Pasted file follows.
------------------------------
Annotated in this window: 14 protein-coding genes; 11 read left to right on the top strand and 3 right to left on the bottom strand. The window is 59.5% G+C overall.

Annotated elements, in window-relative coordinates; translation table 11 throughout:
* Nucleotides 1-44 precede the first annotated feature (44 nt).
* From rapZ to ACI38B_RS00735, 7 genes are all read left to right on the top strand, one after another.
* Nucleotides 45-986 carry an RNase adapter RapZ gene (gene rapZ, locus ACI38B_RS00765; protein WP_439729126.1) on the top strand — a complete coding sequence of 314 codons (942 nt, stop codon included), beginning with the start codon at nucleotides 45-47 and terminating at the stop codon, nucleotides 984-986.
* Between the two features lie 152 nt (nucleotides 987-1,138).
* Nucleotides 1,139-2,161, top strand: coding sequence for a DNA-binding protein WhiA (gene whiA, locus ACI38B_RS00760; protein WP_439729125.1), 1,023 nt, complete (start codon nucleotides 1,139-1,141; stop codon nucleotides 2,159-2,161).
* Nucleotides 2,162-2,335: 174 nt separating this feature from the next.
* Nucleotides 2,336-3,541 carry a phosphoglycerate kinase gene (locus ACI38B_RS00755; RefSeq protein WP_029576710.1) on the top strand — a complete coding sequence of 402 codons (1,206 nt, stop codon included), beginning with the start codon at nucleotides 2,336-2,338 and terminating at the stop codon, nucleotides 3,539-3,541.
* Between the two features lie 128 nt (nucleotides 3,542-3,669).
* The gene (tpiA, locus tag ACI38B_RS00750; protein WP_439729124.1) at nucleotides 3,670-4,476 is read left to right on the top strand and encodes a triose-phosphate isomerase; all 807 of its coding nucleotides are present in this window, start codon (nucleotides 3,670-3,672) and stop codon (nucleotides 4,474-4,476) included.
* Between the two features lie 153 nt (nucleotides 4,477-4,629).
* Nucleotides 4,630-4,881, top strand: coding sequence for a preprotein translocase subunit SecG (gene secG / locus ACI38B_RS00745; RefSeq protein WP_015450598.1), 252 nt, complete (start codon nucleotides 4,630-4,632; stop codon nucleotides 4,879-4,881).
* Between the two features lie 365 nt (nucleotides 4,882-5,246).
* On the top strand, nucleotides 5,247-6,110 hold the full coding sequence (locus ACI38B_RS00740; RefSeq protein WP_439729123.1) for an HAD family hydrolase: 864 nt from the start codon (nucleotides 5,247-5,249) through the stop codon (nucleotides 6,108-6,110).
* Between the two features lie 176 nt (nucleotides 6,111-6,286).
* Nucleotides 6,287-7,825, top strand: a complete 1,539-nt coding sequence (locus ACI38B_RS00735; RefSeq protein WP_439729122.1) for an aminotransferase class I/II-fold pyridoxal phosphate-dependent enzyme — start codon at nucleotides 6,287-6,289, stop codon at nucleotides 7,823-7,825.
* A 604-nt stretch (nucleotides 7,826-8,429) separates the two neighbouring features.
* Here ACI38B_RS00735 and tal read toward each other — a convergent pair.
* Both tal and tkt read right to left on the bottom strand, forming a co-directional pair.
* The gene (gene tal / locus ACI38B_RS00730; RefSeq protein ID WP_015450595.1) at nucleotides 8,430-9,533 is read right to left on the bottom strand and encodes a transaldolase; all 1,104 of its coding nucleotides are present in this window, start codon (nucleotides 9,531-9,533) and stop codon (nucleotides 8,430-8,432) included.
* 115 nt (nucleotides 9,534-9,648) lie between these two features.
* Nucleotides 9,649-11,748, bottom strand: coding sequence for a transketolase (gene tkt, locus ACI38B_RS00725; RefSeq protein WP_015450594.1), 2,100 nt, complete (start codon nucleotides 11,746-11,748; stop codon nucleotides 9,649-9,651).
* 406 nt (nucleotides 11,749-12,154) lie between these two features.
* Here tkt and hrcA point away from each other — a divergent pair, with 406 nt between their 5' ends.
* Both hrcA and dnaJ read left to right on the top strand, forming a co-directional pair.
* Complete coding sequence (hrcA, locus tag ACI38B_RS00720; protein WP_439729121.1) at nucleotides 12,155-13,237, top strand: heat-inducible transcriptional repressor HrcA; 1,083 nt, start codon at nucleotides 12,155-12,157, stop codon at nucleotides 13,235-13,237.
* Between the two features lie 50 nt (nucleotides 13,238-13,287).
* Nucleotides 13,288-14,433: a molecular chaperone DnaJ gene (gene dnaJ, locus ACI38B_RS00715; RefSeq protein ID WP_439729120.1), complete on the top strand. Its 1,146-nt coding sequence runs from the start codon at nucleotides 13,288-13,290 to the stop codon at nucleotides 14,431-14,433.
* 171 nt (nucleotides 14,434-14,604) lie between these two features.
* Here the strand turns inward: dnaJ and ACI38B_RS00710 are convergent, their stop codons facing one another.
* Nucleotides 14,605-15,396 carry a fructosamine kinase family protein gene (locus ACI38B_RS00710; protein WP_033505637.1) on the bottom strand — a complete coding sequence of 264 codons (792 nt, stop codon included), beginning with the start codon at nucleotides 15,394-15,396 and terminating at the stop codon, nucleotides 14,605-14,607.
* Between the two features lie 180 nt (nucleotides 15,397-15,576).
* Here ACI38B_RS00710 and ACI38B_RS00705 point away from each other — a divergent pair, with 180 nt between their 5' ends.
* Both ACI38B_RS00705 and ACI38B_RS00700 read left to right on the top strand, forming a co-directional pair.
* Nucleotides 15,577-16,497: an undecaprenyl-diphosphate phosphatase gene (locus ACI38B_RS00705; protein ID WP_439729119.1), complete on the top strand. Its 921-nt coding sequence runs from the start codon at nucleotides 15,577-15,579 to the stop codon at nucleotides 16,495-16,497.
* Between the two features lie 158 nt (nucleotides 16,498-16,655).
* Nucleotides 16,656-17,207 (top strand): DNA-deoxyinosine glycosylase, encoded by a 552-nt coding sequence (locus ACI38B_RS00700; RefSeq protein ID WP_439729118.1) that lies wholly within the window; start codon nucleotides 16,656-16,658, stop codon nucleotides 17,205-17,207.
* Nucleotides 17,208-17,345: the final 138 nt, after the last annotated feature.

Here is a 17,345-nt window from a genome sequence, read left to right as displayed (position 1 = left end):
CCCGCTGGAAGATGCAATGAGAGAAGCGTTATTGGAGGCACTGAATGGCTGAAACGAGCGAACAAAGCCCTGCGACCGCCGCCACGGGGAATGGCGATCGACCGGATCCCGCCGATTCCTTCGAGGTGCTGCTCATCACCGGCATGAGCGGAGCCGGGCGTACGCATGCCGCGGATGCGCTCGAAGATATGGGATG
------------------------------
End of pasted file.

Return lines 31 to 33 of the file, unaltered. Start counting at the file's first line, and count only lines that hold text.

* Here the strand turns inward: dnaJ and ACI38B_RS00710 are convergent, their stop codons facing one another.
* Nucleotides 14,605-15,396 carry a fructosamine kinase family protein gene (locus ACI38B_RS00710; protein WP_033505637.1) on the bottom strand — a complete coding sequence of 264 codons (792 nt, stop codon included), beginning with the start codon at nucleotides 15,394-15,396 and terminating at the stop codon, nucleotides 14,605-14,607.
* Between the two features lie 180 nt (nucleotides 15,397-15,576).